The reason for the rise in popularity of Infrastructure-as-a-service (IaaS) is because companies don’t have to deal with managing their hardware, software, core infrastructure, or servers. In addition, IaaS is very scalable with the payment model of only charging what clients use. In fact, one of the biggest areas of business digital transformation can be found in cloud computing, which not only increases agility but also helps to drive down overall IT costs and spending.

Today, there isn’t any question that two of the biggest players in the cloud computing market are Amazon Web Services (AWS) and Microsoft’s Azure. Even if there were initial concerns over security, and data ownership, those issues have been addressed by both platforms.

And, of the two, AWS managed services has mostly dominated, but Azure seems to be picking up the pace and gaining speed in the cloud computing race. One of the reasons is because Microsoft’s current CEO Satya Nadella has designated the company as “Cloud First,” and their current initiatives follow this mantra. So then, the battle of the two major platforms is heating up.

There isn’t any doubt that customers pick their favorites for a reason. AWS has many attractive features, but so does Azure. As such, there is the ongoing battle of AWS vs Azure. Yes, Amazon took the lead and paved the way with Azure gaining traction in 2010. Yet, who will win the battle royale of AWS vs. Azure? Continue reading to learn more.

Start with the basics

AWS managed services come in four classes under the IaaS umbrella, they are:

● Networking
● Database
● Content delivery and storage
● Compute

Regardless of the IaaS offering, you will get Amazon’s Active Directory and AWS CloudHSM’s key storage service. Then there are the management tools such as Cloudwatch, Config, and Cloudtrail.

Azure also provides four classes listed below:

● Performance
● Compute
● Networking
● Data management and databases

Working with an Azure service provider, you can also access Azure’s management tools including MFA, Active Directory Federation Services, Azure Active Directory, and more.

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Computers are used for processing, and computing – right? So then, with the right cloud provider, you should have the ability to scale 1000’s of processes within a matter of minutes. If you need more power, expand your usage.

In terms of AWS managed services, you will be working with EC2 instances for on-demand scalable computing, which can also be customized. Further, other services include EC2 containers, Autoscaling, Elastic Beanstalk, and AWS Lambda.

With Azure, you are dealing with VMs and other tools such as the Resource Manager and Cloud Services. Nonetheless, AWS offers around 100 services for compute, database, networking, mobile, IoT, security, enterprise applications, storage, and more. Let’s get further into AWS vs Azure.

What about legacy apps?

One of the main challenges to cloud migration are legacy apps and systems. For companies who still need access to legacy apps, then the best solution would be a hybrid cloud environment. So then, you can keep some of your systems on premise.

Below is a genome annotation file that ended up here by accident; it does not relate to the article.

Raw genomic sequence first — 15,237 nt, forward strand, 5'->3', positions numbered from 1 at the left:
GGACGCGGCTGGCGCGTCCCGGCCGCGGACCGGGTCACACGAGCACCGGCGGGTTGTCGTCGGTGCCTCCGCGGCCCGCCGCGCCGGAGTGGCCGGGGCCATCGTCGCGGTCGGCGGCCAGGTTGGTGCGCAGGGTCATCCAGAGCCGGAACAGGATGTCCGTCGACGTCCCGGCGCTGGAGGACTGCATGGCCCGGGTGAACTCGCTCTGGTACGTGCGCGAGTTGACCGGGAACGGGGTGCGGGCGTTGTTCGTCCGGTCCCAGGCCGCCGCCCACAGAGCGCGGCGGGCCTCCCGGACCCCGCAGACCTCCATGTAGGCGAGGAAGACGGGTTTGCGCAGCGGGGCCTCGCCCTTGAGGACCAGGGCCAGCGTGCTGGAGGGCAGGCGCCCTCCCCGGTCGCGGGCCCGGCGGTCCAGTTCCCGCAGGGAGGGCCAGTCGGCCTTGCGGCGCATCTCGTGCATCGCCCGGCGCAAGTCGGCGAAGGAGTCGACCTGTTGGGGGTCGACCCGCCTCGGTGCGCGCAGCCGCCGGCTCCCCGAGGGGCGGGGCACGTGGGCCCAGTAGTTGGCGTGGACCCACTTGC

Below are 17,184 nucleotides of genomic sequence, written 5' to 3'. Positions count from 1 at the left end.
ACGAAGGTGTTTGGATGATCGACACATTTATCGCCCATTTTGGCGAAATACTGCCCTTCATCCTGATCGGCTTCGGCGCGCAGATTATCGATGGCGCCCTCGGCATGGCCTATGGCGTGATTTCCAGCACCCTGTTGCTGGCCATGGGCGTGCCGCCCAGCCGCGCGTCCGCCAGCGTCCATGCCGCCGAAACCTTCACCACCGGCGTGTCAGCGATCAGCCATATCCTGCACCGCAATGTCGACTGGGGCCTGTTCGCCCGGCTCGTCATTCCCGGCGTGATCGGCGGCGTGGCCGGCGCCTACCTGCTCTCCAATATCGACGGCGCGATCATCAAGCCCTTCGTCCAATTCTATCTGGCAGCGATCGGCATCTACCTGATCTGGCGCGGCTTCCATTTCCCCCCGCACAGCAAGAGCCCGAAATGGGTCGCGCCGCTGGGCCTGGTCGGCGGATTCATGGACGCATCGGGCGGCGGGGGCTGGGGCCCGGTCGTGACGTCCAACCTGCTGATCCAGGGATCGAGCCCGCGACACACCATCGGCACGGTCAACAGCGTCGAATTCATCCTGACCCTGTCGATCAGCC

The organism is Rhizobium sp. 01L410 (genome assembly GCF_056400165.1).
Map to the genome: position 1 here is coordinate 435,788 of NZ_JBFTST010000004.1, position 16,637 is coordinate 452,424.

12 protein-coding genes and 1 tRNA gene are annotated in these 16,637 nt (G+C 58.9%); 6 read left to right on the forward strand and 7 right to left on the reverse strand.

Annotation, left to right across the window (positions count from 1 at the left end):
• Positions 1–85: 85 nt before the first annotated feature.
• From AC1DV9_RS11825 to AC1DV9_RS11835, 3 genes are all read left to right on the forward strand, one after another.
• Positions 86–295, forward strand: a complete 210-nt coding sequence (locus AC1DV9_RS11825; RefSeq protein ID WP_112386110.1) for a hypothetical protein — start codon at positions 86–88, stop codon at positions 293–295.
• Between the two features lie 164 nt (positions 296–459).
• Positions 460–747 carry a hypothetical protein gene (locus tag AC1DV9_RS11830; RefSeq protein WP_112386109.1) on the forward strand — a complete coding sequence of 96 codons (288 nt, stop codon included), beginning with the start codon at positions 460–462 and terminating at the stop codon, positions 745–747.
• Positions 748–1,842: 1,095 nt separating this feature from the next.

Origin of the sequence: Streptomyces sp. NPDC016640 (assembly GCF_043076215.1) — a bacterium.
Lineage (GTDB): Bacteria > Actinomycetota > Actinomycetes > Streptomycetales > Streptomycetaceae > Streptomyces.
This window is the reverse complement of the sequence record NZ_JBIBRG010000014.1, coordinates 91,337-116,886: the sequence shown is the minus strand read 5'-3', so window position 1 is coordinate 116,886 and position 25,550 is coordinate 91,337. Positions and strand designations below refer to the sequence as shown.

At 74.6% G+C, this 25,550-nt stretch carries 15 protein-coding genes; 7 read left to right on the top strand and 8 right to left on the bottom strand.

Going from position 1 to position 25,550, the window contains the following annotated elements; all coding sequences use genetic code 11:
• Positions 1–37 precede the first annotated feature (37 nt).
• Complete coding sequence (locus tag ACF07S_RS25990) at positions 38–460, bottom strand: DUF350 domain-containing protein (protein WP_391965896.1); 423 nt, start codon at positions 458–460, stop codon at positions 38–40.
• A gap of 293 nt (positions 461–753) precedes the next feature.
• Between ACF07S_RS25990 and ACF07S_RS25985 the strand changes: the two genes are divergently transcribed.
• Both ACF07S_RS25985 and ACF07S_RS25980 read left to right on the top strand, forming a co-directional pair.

Who offers a more comprehensive hybrid cloud solution? For this case, Azure seems better equipped since Microsoft understood the demand for hybrid clouds during the early days of cloud computing. Your Azure service provider can demonstrate how to use the Azure Stack to run your applications on your on premise servers. You can even configure your computing to access Azure as needed. With other features such as Hybrid SQL Server and Azure StorSimple, transitioning to a hybrid cloud environment couldn’t be easier.

AWS is still playing a bit of catch up, but they do offer DynamoDB Local, Direct Connect, and Storage Gateway to make switching to a hybrid cloud much more seamless.

The database battle

In terms of AWS vs Azure, they both offer database services. For instance, Amazon has the Relational Database Service (RDS), and Microsoft has SQL server. Both offer automated replication and high availability.

If you are working with big data, in a more sophisticated cloud environment, AWS works quite well with relational databases and NoSQL. AWS uses EMR to configure an EC2 cluster for integration with other services. On the other hand, Azure does support big data too with Azure Table and Azure HDInsight. If you need analytical support, Azure offers the Cortana Intelligence Suite which includes HBase, Storm, Hadoop, and Spark.

With AWS RDS, you gain support for Amazon Aurora, MySQL, PostgreSQL, Oracle, and Microsoft SQL. In contrast, Azure’s SQL only supports Microsoft SQL.

Final thought

The battle between Microsoft Azure and AWS managed services has been heated for months, and experts everywhere are placing bets on who’s going to win the race. AWS vs Azure: What’s your final decision? Either platform will offer comprehensive services so it really boils down to what makes the most sense for your organization. As a certified AWS managed services and Azure service provider, our professionals at SSI are happy to demonstrate how either of these powerhouses can offer unique competitive advantages for your organization.

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If you need assistance, contact SSI’s team of cloud experts today.
Or, Speak with a 
Azure Technology Expert today!